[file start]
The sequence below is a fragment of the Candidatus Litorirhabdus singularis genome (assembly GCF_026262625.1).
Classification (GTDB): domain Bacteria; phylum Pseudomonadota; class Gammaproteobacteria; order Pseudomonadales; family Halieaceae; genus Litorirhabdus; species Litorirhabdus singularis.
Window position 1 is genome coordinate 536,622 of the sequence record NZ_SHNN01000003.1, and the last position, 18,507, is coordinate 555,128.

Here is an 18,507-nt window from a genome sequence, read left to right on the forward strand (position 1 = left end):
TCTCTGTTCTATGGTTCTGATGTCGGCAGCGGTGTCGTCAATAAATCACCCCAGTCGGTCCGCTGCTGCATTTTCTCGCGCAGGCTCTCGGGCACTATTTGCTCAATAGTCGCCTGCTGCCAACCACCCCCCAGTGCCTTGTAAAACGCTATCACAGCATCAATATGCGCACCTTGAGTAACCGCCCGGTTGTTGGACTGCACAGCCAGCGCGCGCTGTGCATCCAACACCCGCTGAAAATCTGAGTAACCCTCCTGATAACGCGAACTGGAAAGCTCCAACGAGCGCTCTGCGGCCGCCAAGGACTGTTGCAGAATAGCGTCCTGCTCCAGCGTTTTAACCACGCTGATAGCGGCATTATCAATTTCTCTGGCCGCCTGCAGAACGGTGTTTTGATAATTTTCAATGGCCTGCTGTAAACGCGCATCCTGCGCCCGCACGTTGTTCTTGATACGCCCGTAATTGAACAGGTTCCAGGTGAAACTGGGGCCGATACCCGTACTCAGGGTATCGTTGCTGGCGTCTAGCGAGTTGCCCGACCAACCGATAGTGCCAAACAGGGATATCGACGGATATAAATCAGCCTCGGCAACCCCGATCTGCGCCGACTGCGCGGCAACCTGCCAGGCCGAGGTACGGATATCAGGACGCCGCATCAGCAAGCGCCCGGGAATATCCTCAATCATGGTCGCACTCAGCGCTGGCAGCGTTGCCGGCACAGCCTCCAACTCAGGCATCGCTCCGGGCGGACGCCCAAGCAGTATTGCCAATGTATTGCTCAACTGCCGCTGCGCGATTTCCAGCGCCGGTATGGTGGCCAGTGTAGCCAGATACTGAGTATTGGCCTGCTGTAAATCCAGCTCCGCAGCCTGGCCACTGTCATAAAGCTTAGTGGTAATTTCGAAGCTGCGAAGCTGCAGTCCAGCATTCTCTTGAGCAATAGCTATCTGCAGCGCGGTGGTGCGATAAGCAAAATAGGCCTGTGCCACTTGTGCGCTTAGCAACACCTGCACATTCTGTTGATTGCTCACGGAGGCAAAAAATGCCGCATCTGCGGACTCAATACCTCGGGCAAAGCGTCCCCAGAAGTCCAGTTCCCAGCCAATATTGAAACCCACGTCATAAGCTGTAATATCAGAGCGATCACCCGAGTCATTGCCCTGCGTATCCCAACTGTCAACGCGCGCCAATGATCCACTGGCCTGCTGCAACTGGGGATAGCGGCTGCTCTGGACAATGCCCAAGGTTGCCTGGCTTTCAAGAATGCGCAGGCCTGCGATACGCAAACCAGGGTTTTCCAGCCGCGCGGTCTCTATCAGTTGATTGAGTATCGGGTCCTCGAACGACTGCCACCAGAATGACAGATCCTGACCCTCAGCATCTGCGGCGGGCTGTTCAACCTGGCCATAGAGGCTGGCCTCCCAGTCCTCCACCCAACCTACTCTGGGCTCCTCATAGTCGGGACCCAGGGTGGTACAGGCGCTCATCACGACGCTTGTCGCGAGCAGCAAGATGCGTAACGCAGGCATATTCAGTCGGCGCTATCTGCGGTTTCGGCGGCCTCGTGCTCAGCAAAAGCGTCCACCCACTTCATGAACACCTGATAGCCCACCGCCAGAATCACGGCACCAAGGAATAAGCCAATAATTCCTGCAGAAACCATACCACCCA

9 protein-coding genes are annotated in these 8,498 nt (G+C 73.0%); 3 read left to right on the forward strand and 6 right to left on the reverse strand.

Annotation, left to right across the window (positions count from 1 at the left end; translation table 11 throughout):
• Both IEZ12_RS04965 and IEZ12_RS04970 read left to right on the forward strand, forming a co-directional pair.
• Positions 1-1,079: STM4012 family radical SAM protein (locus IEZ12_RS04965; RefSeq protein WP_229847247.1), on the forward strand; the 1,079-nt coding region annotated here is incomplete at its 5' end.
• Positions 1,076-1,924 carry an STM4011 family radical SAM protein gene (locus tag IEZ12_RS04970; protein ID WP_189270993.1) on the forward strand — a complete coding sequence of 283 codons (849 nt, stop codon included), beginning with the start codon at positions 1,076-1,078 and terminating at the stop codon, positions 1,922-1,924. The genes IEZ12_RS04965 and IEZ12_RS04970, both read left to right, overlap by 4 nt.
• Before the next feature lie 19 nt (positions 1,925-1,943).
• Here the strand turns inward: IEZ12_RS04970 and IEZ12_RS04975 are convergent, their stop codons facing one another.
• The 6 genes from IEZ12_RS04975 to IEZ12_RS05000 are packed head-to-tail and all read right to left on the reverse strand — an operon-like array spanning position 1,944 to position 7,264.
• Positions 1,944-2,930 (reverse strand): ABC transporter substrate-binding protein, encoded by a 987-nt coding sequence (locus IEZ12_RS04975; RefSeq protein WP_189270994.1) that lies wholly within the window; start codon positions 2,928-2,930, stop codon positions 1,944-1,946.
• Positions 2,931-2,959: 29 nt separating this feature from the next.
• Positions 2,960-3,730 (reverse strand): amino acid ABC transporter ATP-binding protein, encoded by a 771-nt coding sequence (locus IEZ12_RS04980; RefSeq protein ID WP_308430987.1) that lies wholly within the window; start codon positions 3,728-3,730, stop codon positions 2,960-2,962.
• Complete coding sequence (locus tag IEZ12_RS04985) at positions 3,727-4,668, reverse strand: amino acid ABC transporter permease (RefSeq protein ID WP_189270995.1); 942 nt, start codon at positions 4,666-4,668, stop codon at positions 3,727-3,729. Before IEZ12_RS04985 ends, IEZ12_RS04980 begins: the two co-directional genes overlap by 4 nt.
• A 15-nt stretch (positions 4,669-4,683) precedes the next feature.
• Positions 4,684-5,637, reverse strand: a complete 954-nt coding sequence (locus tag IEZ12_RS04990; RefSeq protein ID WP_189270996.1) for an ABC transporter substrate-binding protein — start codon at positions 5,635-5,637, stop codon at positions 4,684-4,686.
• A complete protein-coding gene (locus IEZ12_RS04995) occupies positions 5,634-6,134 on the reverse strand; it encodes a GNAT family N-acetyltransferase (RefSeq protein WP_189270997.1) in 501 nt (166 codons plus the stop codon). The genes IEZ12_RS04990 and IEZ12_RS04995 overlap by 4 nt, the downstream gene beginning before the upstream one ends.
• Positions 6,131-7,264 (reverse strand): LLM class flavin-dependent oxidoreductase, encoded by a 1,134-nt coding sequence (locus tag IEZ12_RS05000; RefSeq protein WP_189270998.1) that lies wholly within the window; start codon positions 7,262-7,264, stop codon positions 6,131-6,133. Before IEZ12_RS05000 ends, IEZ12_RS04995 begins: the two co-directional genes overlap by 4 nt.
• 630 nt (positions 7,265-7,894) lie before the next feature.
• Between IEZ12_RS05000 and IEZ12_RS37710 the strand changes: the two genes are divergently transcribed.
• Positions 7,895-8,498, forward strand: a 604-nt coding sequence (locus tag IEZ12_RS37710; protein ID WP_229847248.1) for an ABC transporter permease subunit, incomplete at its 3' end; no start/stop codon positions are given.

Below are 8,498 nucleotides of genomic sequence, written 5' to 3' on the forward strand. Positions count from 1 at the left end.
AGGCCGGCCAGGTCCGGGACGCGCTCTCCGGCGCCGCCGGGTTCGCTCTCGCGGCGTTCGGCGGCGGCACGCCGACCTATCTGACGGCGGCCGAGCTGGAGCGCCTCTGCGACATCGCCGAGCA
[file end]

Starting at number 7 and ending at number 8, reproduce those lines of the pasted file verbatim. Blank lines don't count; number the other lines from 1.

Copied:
Annotation, left to right across the window (positions count from 1 at the left end; translation table 11 throughout):
• Both IEZ12_RS04965 and IEZ12_RS04970 read left to right on the forward strand, forming a co-directional pair.